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Weed Control in Perennial Peanut

Brent Sellers and Jason Ferrell


Perennial peanut has been called "Florida alfalfa" because it is a high-quality forage legume that performs well in tropical climates of the Deep South. Perennial peanut is highly palatable to most livestock, and bloating is not a problem as it is with many legumes. For these reasons, perennial peanut has filled a niche in the high-quality legume hay market.

In the past, weed control has been a difficult issue to overcome with this crop because very few herbicides could be used. The Florida Department of Agriculture and Consumer Services concluded that the following expanded list of herbicides can be used on perennial peanuts. However, it must be noted that this is a Florida ruling. Producers in Alabama, Georgia, or other states must check with their local regulatory agencies to ensure that these products can be used in their states.

After numerous field trials, we have compiled the herbicides that can be applied to perennial peanut without risk of adverse effects. This list contains very few products, but if used properly they should improve control of some troublesome weed species.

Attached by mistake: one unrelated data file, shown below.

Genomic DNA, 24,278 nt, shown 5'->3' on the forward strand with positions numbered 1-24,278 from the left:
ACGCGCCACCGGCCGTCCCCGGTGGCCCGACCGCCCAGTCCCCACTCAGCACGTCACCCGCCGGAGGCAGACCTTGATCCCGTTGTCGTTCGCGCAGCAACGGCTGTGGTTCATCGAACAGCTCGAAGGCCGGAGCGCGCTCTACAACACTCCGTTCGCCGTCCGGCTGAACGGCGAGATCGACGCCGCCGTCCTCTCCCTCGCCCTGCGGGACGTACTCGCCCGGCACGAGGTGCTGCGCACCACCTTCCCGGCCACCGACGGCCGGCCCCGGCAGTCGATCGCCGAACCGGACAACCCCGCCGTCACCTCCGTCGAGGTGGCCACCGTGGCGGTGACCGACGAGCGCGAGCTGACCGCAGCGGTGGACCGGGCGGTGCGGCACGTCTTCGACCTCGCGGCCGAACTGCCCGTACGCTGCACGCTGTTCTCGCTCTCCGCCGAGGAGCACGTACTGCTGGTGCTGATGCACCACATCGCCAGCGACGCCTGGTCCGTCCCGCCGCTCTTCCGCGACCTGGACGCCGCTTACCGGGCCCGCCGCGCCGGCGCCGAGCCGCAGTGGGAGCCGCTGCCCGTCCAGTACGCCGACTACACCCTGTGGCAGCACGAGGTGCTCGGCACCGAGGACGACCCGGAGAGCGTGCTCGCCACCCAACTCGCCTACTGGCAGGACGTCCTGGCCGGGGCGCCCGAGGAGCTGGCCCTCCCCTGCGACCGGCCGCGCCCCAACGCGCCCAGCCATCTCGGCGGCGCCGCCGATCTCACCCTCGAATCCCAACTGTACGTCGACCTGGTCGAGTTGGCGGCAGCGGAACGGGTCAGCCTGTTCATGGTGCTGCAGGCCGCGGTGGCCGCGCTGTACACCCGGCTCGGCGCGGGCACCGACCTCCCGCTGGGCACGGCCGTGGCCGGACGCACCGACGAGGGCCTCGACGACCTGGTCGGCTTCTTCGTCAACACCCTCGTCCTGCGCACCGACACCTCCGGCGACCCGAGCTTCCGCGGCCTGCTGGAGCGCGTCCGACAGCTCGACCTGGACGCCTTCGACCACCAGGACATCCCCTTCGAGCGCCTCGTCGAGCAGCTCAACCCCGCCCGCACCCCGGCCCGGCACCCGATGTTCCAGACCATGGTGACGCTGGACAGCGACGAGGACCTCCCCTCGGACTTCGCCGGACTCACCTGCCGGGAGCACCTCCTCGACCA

Table 1. 

Recommended herbicides for perennial peanuts.


Publication #SS-AGR-261

Date: 4/4/2018


  • Critical Issue: Agricultural and Food Systems

The use of trade names in this publication is solely for the purpose of providing specific information. UF/IFAS does not guarantee or warranty the products named, and references to them in this publication do not signify our approval to the exclusion of other products of suitable composition.

Use pesticides safely. Read and follow directions on the manufacturer's label.


About this Publication

This document is SS-AGR-261, one of a series of the Agronomy Department, UF/IFAS Extension. Original publication date December 2005. Revised January 2009, March 2013, and February 2018. Visit the EDIS website at for the currently supported version of this publication.

About the Authors

Brent Sellers, associate professor; and Jason Ferrell, associate professor, Agronomy Department; UF/IFAS Range Cattle Research and Education Center, Ona, FL 33865.


  • Brent Sellers